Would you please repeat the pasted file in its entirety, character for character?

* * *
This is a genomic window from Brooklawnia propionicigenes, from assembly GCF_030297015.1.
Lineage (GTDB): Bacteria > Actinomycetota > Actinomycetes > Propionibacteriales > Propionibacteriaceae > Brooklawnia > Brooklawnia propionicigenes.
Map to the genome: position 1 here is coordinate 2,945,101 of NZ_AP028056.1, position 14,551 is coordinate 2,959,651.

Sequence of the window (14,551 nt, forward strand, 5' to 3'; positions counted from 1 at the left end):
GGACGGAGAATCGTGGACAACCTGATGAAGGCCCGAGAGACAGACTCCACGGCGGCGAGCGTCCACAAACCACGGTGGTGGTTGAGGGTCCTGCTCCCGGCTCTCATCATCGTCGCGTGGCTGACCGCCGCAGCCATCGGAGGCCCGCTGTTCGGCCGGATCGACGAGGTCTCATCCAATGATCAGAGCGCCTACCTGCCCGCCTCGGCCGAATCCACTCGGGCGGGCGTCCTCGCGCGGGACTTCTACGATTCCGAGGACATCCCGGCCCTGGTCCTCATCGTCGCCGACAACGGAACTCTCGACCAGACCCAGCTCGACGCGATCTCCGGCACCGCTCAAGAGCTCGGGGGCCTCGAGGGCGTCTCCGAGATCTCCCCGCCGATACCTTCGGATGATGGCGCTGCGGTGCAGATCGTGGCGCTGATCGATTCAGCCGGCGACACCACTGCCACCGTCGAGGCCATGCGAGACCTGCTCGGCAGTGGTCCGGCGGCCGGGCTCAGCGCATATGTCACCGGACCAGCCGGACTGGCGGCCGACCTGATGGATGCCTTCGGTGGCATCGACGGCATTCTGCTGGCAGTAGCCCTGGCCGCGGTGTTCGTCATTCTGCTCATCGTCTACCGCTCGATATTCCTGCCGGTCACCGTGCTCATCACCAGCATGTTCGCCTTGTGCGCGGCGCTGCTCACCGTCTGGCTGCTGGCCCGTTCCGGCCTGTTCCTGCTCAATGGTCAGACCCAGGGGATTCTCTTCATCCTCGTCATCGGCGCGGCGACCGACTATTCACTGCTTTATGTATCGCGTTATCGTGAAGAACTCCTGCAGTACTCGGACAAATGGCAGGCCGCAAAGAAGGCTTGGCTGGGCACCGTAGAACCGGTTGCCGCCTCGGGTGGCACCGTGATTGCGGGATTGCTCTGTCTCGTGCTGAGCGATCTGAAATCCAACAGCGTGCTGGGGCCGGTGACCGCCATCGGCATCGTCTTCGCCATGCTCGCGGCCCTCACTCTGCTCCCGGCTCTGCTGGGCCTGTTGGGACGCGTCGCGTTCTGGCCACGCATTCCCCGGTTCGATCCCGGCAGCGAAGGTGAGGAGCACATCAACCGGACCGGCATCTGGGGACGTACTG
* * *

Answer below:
This is a genomic window from Brooklawnia propionicigenes, from assembly GCF_030297015.1.
Lineage (GTDB): Bacteria > Actinomycetota > Actinomycetes > Propionibacteriales > Propionibacteriaceae > Brooklawnia > Brooklawnia propionicigenes.
Map to the genome: position 1 here is coordinate 2,945,101 of NZ_AP028056.1, position 14,551 is coordinate 2,959,651.

Sequence of the window (14,551 nt, forward strand, 5' to 3'; positions counted from 1 at the left end):
GGACGGAGAATCGTGGACAACCTGATGAAGGCCCGAGAGACAGACTCCACGGCGGCGAGCGTCCACAAACCACGGTGGTGGTTGAGGGTCCTGCTCCCGGCTCTCATCATCGTCGCGTGGCTGACCGCCGCAGCCATCGGAGGCCCGCTGTTCGGCCGGATCGACGAGGTCTCATCCAATGATCAGAGCGCCTACCTGCCCGCCTCGGCCGAATCCACTCGGGCGGGCGTCCTCGCGCGGGACTTCTACGATTCCGAGGACATCCCGGCCCTGGTCCTCATCGTCGCCGACAACGGAACTCTCGACCAGACCCAGCTCGACGCGATCTCCGGCACCGCTCAAGAGCTCGGGGGCCTCGAGGGCGTCTCCGAGATCTCCCCGCCGATACCTTCGGATGATGGCGCTGCGGTGCAGATCGTGGCGCTGATCGATTCAGCCGGCGACACCACTGCCACCGTCGAGGCCATGCGAGACCTGCTCGGCAGTGGTCCGGCGGCCGGGCTCAGCGCATATGTCACCGGACCAGCCGGACTGGCGGCCGACCTGATGGATGCCTTCGGTGGCATCGACGGCATTCTGCTGGCAGTAGCCCTGGCCGCGGTGTTCGTCATTCTGCTCATCGTCTACCGCTCGATATTCCTGCCGGTCACCGTGCTCATCACCAGCATGTTCGCCTTGTGCGCGGCGCTGCTCACCGTCTGGCTGCTGGCCCGTTCCGGCCTGTTCCTGCTCAATGGTCAGACCCAGGGGATTCTCTTCATCCTCGTCATCGGCGCGGCGACCGACTATTCACTGCTTTATGTATCGCGTTATCGTGAAGAACTCCTGCAGTACTCGGACAAATGGCAGGCCGCAAAGAAGGCTTGGCTGGGCACCGTAGAACCGGTTGCCGCCTCGGGTGGCACCGTGATTGCGGGATTGCTCTGTCTCGTGCTGAGCGATCTGAAATCCAACAGCGTGCTGGGGCCGGTGACCGCCATCGGCATCGTCTTCGCCATGCTCGCGGCCCTCACTCTGCTCCCGGCTCTGCTGGGCCTGTTGGGACGCGTCGCGTTCTGGCCACGCATTCCCCGGTTCGATCCCGGCAGCGAAGGTGAGGAGCACATCAACCGGACCGGCATCTGGGGACGTACTG